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  • Writer's pictureLaurie Itkin, CDFA

Why I Love Investing in Treasury Bills

It's midway through 2024 and short term Treasury bills (those with a duration of less than 12 months) are one of the most exciting investments in my toolbox. Exotic? No. But they make me giddy because a nearly risk-free annual rate of return of over 5% seems almost too good to be true.

Late last year I was able to purchase a 20-year Treasury bond with an interest rate of over 5%. I live in California where my marginal state tax rate is 9.3% (for those who earn more income than I do the rate can be even higher). Since Treasury bill and Treasury bond interest is exempt from state income tax, it doesn't matter what state I live in -- I only pay federal income tax on the interest.

Since my fixed-rate mortgage is at 2.75% (we refinanced during COVID), I am now profiting from having a mortgage due to the arbitrage situation of earning over 5% annually (approximately 3.75% after discounting for federal income tax). The spread between the after-tax rate of the Treasury bond interest I earn and the interest I pay on my debt is about 1%. Under these conditions, it makes no sense to pay off my mortgage early.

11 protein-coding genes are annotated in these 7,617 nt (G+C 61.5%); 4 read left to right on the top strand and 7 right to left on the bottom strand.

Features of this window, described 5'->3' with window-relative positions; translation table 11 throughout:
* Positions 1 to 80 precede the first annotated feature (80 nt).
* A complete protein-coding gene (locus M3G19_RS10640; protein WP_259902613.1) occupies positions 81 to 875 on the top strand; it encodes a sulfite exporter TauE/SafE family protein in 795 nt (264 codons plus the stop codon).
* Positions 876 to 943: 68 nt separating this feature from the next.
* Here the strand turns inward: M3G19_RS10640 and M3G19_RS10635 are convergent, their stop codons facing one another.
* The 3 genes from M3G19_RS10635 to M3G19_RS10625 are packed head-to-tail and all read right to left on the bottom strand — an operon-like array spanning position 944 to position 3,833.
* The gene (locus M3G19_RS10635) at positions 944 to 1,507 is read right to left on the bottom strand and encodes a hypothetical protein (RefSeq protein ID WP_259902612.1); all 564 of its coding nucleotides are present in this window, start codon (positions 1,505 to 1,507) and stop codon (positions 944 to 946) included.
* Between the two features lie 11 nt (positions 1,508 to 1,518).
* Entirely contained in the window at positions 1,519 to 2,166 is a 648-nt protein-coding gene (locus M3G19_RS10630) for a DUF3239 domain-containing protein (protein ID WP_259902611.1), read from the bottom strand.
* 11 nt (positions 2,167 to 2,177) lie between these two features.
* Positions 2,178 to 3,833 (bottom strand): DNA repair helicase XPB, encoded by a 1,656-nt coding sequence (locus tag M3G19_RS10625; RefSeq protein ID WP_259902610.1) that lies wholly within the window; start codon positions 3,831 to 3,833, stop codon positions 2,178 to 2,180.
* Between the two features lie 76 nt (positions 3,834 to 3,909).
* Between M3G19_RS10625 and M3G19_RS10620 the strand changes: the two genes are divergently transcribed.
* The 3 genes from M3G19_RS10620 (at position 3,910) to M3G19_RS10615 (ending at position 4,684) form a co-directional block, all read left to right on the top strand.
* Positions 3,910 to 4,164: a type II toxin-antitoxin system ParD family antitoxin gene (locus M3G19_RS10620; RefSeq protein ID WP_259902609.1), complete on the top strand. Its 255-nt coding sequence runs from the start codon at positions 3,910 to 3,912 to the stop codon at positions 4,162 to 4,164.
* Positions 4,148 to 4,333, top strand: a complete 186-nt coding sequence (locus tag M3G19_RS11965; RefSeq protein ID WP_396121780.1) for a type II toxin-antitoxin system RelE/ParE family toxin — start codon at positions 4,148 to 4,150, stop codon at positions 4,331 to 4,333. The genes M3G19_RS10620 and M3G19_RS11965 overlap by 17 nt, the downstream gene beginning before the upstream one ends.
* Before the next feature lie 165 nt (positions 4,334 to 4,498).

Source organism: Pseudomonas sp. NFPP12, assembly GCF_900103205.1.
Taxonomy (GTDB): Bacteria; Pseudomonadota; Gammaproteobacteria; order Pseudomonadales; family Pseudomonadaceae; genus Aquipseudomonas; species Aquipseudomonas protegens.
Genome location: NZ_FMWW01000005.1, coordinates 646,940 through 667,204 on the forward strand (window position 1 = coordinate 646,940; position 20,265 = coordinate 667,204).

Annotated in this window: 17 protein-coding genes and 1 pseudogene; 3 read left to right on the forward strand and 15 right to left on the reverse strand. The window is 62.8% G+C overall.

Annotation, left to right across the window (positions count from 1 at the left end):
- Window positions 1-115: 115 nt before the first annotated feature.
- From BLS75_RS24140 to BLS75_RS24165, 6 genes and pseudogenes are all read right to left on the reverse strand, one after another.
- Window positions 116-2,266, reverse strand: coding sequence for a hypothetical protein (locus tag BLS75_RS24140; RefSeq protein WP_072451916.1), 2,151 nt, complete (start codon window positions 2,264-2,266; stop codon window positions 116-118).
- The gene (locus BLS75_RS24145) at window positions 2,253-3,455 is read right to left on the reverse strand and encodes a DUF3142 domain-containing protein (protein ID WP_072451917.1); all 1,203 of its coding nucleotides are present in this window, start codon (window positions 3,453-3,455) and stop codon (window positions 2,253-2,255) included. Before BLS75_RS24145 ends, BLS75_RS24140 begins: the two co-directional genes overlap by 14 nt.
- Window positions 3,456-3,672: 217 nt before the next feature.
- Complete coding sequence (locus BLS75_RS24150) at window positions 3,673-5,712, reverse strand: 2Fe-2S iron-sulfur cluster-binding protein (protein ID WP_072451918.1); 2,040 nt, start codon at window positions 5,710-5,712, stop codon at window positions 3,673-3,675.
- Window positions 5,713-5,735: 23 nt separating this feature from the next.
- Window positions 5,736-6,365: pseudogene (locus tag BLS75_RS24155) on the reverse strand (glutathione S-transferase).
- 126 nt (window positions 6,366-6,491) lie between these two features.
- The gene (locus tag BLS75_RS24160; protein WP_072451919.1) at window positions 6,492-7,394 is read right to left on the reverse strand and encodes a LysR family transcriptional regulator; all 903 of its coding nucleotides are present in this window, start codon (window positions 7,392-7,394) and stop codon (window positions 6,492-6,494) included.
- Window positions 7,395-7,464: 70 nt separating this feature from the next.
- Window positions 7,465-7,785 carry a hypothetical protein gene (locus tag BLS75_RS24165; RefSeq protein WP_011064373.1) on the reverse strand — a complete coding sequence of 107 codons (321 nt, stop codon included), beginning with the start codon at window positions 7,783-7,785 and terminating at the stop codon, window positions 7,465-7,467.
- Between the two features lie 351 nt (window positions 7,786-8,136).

While no investing is risk-free, in my opinion Treasury bill and bonds are as close to risk-free as you can get. While most of my wealth management clients are still in the accumulation phase of working, earning income, and building wealth, others are retired or working part-time and living partially off the investment income I generate from their portfolios. To them, wealth preservation is more important than investing in the stock of the trendiest companies and potentially riding the roller coaster of equity investing. For both types of clients, Treasury bills play a role in their portfolios since they provide stability in the event of a stock market crash or correction.

CDs, high-yield savings accounts, and money market funds are alternatives to Treasury bills, but if you live in a state with an income tax, you will pay state income tax on the interest. With Treasury bills, you won't.

Interest rates fluctuate and it is unknown how long interest rates will stay this high. The 20-year Treasury bond is no longer paying interest over 5%, but many short-term Treasury bills are. To learn more, watch this 6-minute video on You Tube.

DISCLAIMER: This blog article should not be taken as personalized investment advice. Investing in Treasury bills and bonds may not fit your specific situation -- before investing in anything it is prudent to speak with a financial advisor who is familiar with your financial goals and risk tolerance.

To contact Laurie Itkin, visit



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